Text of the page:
Audible Domino Falls

I read Doc Searls’ commentary about the news that NPR will not be renewing their contract with Audible. This line of thinking kind of fits in with what Doug Kaye as saying about the future of public radio. As Doc points out, the weird thing about this new world order is the “channel conflict”, where NPR or PRI is on one hand distributing the shows via the stations and also via podcast. Here’s my proposal for avoiding that weirdness (a little disorganized as I’m writing it in a big rush).

NPR and PRI should not podcast their shows. Instead, they should adjust their contract to allow any station that airs the program to podcast the shows if they so desire and to archive any episodes as long as they want, as long as the carriage contract remains paid up. This way, NPR is never competing with the individual stations for the attentions of the listeners. If an individual station wants to be a badass, pony up for lots of storage and bandwidth and maintain serious archives and do serious podcasting, they are contractually allowed to do that. If they want to use their podcast feed as a venue for underwriting and/or getting membership pledges, more power to them. Much like the way many stations precede their streams with announcements about how you can support the station, put those in the podcast. Use this as a resource. Let the stations serve as a decentralized, loosely affiliated set of podcast feeds for the same shows they air.

In this scenario, there is no channel conflict. NPR and PRI don’t have to have big enough iron to serve the whole world, just a directory of stations that podcast the shows. The stations get to keep their relationship with the listeners and use this as another mechanism to serve their constituents. Any underwriting inside the programming (national or local) gets propagated that much further. If they are smart, they would use the podcast feeds of the national shows to help promote feeds of their locally produced programming. Because of the time-shifted nature and the fact that everyone doesn’t need to connect at the same time, the station can server orders of magnitudes more listeners via podcast than streaming with the same resources (because the load can be shifted to off-peak times instead of simultaneously during the program). Everyone wins in a variety of ways, up and down the chain. No one is turning off the transmitters, so this is not a “death of radio” situation but the opposite, an “expansion of radio”.

I already capture the streams from a number of radio stations, including the local Cajun and Zyedeco programming from KRVS FM in Lafayette LA, and if they were to podcast those shows, I’d switch over to the feed in a heartbeat. Currently, if my cable modem is out during the show, I miss it. In a podcast world, if I can’t download it gets retried and I still get to hear the show. There’s another win. Unlike Doug’s scenario where podcasting eliminates the need for the stations, in my scenario podcasting is just another way the stations get the programming to their members. Cool stuff to think about, no?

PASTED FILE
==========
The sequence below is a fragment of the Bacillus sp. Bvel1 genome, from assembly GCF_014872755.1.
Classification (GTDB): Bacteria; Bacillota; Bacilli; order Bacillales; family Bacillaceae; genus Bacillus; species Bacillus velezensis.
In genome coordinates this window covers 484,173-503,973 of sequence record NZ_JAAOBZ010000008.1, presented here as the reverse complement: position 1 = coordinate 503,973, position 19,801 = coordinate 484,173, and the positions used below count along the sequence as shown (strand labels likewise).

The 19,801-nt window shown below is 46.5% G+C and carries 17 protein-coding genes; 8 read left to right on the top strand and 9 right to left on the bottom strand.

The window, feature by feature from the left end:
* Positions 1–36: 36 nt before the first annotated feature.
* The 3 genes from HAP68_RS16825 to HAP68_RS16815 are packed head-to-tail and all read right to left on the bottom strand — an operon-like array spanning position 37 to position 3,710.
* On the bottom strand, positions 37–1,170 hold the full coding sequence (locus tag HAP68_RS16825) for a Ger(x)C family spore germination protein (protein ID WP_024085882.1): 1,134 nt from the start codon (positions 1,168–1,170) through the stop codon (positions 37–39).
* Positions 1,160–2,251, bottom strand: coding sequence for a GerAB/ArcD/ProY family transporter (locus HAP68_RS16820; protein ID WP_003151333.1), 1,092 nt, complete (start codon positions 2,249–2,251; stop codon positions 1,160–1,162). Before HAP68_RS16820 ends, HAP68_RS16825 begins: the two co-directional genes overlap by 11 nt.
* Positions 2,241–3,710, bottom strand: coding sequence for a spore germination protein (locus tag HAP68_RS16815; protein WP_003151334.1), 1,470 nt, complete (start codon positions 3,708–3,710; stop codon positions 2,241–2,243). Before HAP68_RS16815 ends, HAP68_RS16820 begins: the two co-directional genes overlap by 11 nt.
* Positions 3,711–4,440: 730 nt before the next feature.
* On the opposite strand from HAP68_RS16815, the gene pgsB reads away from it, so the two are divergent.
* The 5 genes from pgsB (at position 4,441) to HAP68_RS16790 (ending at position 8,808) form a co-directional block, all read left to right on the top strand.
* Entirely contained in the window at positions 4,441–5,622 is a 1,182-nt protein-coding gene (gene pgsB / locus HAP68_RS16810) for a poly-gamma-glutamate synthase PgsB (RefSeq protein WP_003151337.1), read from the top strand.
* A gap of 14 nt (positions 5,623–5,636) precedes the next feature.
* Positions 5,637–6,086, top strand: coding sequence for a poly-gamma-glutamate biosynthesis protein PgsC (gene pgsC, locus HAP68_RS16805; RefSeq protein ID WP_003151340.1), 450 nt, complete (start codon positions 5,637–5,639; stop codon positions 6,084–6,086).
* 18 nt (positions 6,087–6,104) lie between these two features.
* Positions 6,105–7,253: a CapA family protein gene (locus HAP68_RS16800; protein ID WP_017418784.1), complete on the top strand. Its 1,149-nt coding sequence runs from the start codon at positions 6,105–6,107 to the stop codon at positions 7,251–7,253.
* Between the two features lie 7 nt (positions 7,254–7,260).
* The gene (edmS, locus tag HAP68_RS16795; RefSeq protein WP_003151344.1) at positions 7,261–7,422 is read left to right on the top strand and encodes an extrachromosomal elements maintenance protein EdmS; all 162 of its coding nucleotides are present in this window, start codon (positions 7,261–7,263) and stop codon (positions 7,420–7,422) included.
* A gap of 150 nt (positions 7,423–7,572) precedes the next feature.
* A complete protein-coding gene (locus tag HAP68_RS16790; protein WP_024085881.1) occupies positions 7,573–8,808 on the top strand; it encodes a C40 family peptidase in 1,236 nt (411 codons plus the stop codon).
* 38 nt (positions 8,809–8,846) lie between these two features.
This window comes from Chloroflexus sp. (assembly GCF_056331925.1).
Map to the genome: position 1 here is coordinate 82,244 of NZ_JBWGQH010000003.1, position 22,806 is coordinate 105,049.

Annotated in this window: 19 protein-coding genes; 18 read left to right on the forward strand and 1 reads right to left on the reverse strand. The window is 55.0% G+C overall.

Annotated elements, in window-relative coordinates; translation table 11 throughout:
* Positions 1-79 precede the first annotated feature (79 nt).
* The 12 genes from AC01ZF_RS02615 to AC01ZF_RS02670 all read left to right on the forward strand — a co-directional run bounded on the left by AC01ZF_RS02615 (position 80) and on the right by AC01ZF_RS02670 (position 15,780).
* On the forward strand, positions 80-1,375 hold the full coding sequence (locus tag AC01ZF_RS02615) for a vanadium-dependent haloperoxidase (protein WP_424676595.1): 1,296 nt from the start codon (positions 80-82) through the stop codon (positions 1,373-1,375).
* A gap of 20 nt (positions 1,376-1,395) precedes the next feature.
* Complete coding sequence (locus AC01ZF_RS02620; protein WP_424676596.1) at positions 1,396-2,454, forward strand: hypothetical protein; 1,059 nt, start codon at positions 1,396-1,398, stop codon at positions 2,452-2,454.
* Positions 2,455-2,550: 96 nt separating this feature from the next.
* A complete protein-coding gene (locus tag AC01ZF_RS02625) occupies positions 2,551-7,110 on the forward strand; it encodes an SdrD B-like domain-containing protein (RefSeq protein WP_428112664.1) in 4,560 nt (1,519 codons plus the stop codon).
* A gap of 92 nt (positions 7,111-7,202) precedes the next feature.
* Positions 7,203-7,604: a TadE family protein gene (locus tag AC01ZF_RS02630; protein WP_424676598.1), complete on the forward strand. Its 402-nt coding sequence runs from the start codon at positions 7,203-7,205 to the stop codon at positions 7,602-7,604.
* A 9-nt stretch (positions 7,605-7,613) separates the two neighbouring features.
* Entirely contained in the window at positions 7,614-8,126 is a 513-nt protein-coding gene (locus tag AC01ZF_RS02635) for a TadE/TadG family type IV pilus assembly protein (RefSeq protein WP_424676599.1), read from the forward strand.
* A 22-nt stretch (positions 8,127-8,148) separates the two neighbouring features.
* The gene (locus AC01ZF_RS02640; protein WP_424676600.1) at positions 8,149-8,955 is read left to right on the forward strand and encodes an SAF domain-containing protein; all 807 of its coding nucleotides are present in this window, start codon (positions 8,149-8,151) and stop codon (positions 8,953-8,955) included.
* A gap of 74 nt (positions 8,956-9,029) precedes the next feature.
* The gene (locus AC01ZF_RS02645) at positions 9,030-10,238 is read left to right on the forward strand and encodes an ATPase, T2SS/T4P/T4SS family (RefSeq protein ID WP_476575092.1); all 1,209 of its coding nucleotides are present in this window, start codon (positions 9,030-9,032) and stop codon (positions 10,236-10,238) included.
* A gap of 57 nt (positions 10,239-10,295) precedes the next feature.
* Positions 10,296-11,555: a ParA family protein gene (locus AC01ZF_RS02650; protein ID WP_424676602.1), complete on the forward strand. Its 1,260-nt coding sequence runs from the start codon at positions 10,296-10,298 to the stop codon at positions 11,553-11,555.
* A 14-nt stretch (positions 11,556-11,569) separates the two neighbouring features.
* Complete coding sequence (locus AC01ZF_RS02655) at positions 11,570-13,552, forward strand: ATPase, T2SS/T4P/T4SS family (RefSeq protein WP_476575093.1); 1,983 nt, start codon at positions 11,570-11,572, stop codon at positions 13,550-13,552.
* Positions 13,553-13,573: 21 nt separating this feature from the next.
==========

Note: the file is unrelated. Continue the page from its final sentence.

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Dave Slusher is a blogger, podcaster, computer programmer, author, science fiction fan and father. Member of the Podcast Hall of Fame class of 2022.

2 thoughts on “Audible Domino Falls”

  1. Tilted Edge says:

    Many NPR shows can’t be podcast because of a contract with the RIAA which forbids it. I would suggest that NPR stop using RIAA music and not even interview RIAA artists.

    AS NPR explains in their program stream at the “R” in NPR stands for radio and terrestrial broadcasting is their primary focus.

    I fail to see why it has to remain this way. Why do people always insist that because things have been done one way in the past it should always be done that way? It is so damn hard to get any change in this country. The obvious problem with radio is that there are only 24 hours in a day. Currently there is too much programming for any one station to possibly broadcast it all. I listen to 4 or 5 FM stations via the internet. Which one am I supposed to donate to? FM is not going away but NPR needs to reassess it’s mission rather than stick their heads in the sand. The public demands for podcasts is a growing concern for NPR. Many of the people running the local stations are on a power trip as they control what was a very precious resource. I feel that they consider the internet as a threat to radio. It’s holding it back and slowing down progress and that sucks.

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